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review 2018-04-13 18:25
Judy Moody Saves The World, Megan McDonald
Judy Moody Saves The World! - Megan McDonald,Peter H. Reynolds

This middle school age book was fun. I received it for free and voluntarily chose to review it. While it was fun with a lot of action, the characters lacked any real depth. I would have liked to see a little more. While it was centered on recycling and saving the world, I would have liked to have answers as to why. I would hope that this would make some of our teenagers think about it more. Because it was a little fun and a good subject matter, I've given this a 4* rating and I'll be sharing this with my grandchildren.

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review 2018-04-09 19:39
Deep Fried Trouble - Tyora Moody

 

Widowed, retired and with grown children living on their own, Eugeena Patterson searches for ways to make her life less mundane. For three years she headed her neighborhood watch and just recently a handsome widower, Amos Jones moves in next door and they both are interested.

On one of Eugeena's daily walks she notices her once close friend's dog running loose in the yard. Knowing that's unusual, she looks into the situation and discovers her friend dead. Still shaken from the murder so close to home, Leesa, Eugeena's daughter visits with her children, but disappears without any explanation, leaving Eugeena to take care of her grandchildren. Determined to find out who murdered her estranged friend, she also probes into the whereabouts of her daughter disappearance and why.

I enjoyed this first in the Eugeena Patterson mystery series. Eugeena's character was relatable. I connected well with her character, because I'm a mother and grandmother and will do whatever it takes to protect the ones I love. Most of the characters were represented well, but a couple of them
I wished were developed more. Whenever Eugeena and Amos were together, I felt a smile cross my face.

I was pleased with the beginning of the story. No fluff to build up to the plot, straight to the point. The story flowed smoothly without any need to read over or skip pages to find out what happened next. However, discovering the murderer needed more strength. I knew who it was right away in the story and I like to be challenged.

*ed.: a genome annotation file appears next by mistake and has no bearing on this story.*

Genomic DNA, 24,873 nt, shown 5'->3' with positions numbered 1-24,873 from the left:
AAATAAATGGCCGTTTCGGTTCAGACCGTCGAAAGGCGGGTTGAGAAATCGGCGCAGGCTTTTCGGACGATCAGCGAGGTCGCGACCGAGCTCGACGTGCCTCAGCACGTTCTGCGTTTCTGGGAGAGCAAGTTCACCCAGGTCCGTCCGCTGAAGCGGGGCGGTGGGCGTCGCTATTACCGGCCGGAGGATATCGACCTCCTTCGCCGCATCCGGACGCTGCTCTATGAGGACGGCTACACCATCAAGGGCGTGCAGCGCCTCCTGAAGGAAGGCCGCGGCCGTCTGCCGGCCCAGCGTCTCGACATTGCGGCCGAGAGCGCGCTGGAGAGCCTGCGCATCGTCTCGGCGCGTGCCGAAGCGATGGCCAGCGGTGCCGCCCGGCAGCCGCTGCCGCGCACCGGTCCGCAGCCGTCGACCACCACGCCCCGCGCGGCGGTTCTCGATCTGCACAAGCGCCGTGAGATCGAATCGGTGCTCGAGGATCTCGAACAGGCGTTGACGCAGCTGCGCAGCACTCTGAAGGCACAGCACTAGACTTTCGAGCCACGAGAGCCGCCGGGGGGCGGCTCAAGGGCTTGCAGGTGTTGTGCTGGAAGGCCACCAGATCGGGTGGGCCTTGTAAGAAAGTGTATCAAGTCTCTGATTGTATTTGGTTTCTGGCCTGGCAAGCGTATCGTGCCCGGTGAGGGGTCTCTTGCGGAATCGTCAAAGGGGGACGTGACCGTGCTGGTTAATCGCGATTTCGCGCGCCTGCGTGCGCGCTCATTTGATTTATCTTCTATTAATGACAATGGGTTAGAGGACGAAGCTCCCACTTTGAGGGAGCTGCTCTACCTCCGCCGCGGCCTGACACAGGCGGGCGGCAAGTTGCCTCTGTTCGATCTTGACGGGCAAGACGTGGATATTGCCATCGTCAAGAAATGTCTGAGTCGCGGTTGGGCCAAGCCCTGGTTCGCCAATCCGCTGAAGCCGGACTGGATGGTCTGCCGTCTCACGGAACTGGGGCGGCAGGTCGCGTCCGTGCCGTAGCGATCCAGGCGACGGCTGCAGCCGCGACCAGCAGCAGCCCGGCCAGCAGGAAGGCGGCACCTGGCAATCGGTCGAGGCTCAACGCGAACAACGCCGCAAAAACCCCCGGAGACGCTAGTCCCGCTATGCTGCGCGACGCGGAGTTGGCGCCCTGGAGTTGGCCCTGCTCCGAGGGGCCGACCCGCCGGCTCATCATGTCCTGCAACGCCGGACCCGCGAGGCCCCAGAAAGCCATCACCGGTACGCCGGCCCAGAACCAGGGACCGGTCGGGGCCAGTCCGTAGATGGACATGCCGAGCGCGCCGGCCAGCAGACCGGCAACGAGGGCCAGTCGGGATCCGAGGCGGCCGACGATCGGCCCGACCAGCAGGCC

If you enjoy a good, warm cozy mystery or a mystery in general, I recommend Deep Fried Trouble. A story of friendship, family and a sprinkle of romance.

 

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review 2018-03-28 03:42
Judy Moody #1 by Megan McDonald, Peter H. Reynolds (Illustrator)

Why yes, I am an adult who reads children books.

 

930612

 

I will be 80 and still reading picture books. It doesn't matter that books like this are targeted toward preteens or teenagers. I think it is sad if we get to a point in our life where we say "Well I'm XX now, can no longer enjoy that thing I used to enjoy..." It's fine if we naturally outgrow things of course, but don't force yourself to do so if you don't want to.

Judy Moody is a series I could have read when I was around the "right" age, not a preteen, but a teenager. I never read it because of pressure of trying to read things for my age or things that were above my reading level.

I was Judy's age once. It is fun to read about her silly adventures and put myself in her shoes. I never want to get to the point where I can't relate to younger (or older) characters.

Judy and her family are great. Kids of all ages, and kids at heart should get to know them.

*I read this twice. Once from the library and once provided by Netgally*

Source: www.goodreads.com/book/show/930612.Judy_Moody
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review 2018-03-27 00:00
Sleeper(s)
Sleeper(s) - Paul Kane,David Moody,Joe (... Sleeper(s) - Paul Kane,David Moody,Joe (Crystal Lake) Mynhardt Sleeper(s) has a sweet blurb, a great opening, much with the creepy-assed ‘here be monsters’ feeling town, and a solid threat against life on Earth.  It moved fast, it ratcheted up the threat level, and demanded your attention for all 184 pages. It’s also nicely copy-edited and proofread, and has a neat cover to boot.

Even with the fact that I pretty much loathed all the characters except for two (neither being the main), I was still interested in the story. The main character, Andrew Strauss, made me want to punch him in the face. That, or hire someone to give him the Wedgie from Hell every single day of his existence, and once more before he was buried. I understand why he was written the way he was, and it just goes to illustrate to me that I was never meant to have a Prince Charming, because I’d have decked the guy before three days were through.

The way Paul Kane described everything that happened in Middletown was fantastic. It had some serious Silent Hill vibe-age going on. I’m pretty sure the first time the infection showed it power, I would have screamed, pissed myself, and ran off like the half-naked chick in the opening scenes of a slasher flick. The man can set a scene like you wouldn’t believe. Sweet baby Cthulhu. Too bad this was a fairy-tale retelling instead of a straight-out horror tale. Because as straight up horror, not bowing to the rules of fairy-tale, I would have liked it a lot more.

For most of the story, Sleeper(s) is a fantastically twisted fairy-tale re-imagining. In fact, it’s too easy to forget at times that this is a Sleeping Beauty re-telling. As a reader being guided along the plot by Kane, you can’t help but expect the feces to hit the fan in a grand fashion. Until he reminds you, abruptly, that it is a fairy-tale retelling. And then all your hopes and dreams for the story seep out of you in the painful imitation of the morning visit to the loo after a Taco Bell and beer binge. Okay, so it wasn’t quite that bad, but there was disappointment to be had!

There was a lot about Sleeper(s) to like. I think it’s admirable that Paul Kane managed to keep me interested enough to read the whole book even with his cast of thoroughly irritating characters. And it’s a short, quick read that you could pick up over a week’s worth of lunches at work. However, my blackened, shrunken little heart just isn’t meant for fairy-tale retellings. And I’m a grouch about epilogues in general, so the end of the book took a lot of the enjoyment out of it for me. It’s not for everyone, though, and I’m unfortunately one of them.